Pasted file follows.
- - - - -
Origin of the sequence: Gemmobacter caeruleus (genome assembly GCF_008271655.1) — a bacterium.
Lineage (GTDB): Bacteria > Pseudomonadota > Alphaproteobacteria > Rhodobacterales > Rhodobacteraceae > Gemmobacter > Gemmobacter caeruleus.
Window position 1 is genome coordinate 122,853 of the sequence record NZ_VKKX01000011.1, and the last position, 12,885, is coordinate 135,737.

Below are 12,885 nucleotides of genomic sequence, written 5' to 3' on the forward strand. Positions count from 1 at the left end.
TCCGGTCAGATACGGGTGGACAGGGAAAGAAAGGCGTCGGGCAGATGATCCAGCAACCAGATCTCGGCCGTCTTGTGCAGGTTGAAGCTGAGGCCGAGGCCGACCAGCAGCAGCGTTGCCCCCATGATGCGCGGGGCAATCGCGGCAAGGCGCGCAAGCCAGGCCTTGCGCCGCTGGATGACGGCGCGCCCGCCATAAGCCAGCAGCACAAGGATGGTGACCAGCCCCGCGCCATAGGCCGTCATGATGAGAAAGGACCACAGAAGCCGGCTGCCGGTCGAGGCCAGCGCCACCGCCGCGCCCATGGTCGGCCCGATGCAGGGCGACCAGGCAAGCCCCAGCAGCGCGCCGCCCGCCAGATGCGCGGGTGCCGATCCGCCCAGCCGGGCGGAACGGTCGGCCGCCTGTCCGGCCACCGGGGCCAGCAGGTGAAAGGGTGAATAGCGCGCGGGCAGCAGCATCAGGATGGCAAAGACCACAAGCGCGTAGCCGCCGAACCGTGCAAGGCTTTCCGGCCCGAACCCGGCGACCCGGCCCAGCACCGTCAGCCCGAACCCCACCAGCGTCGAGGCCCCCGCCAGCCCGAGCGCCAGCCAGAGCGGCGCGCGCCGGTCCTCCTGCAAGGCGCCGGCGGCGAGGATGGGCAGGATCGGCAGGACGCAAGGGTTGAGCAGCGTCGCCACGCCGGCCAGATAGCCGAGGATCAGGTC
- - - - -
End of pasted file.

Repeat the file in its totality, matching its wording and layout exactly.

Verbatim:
Origin of the sequence: Gemmobacter caeruleus (genome assembly GCF_008271655.1) — a bacterium.
Lineage (GTDB): Bacteria > Pseudomonadota > Alphaproteobacteria > Rhodobacterales > Rhodobacteraceae > Gemmobacter > Gemmobacter caeruleus.
Window position 1 is genome coordinate 122,853 of the sequence record NZ_VKKX01000011.1, and the last position, 12,885, is coordinate 135,737.

Below are 12,885 nucleotides of genomic sequence, written 5' to 3' on the forward strand. Positions count from 1 at the left end.
TCCGGTCAGATACGGGTGGACAGGGAAAGAAAGGCGTCGGGCAGATGATCCAGCAACCAGATCTCGGCCGTCTTGTGCAGGTTGAAGCTGAGGCCGAGGCCGACCAGCAGCAGCGTTGCCCCCATGATGCGCGGGGCAATCGCGGCAAGGCGCGCAAGCCAGGCCTTGCGCCGCTGGATGACGGCGCGCCCGCCATAAGCCAGCAGCACAAGGATGGTGACCAGCCCCGCGCCATAGGCCGTCATGATGAGAAAGGACCACAGAAGCCGGCTGCCGGTCGAGGCCAGCGCCACCGCCGCGCCCATGGTCGGCCCGATGCAGGGCGACCAGGCAAGCCCCAGCAGCGCGCCGCCCGCCAGATGCGCGGGTGCCGATCCGCCCAGCCGGGCGGAACGGTCGGCCGCCTGTCCGGCCACCGGGGCCAGCAGGTGAAAGGGTGAATAGCGCGCGGGCAGCAGCATCAGGATGGCAAAGACCACAAGCGCGTAGCCGCCGAACCGTGCAAGGCTTTCCGGCCCGAACCCGGCGACCCGGCCCAGCACCGTCAGCCCGAACCCCACCAGCGTCGAGGCCCCCGCCAGCCCGAGCGCCAGCCAGAGCGGCGCGCGCCGGTCCTCCTGCAAGGCGCCGGCGGCGAGGATGGGCAGGATCGGCAGGACGCAAGGGTTGAGCAGCGTCGCCACGCCGGCCAGATAGCCGAGGATCAGGTC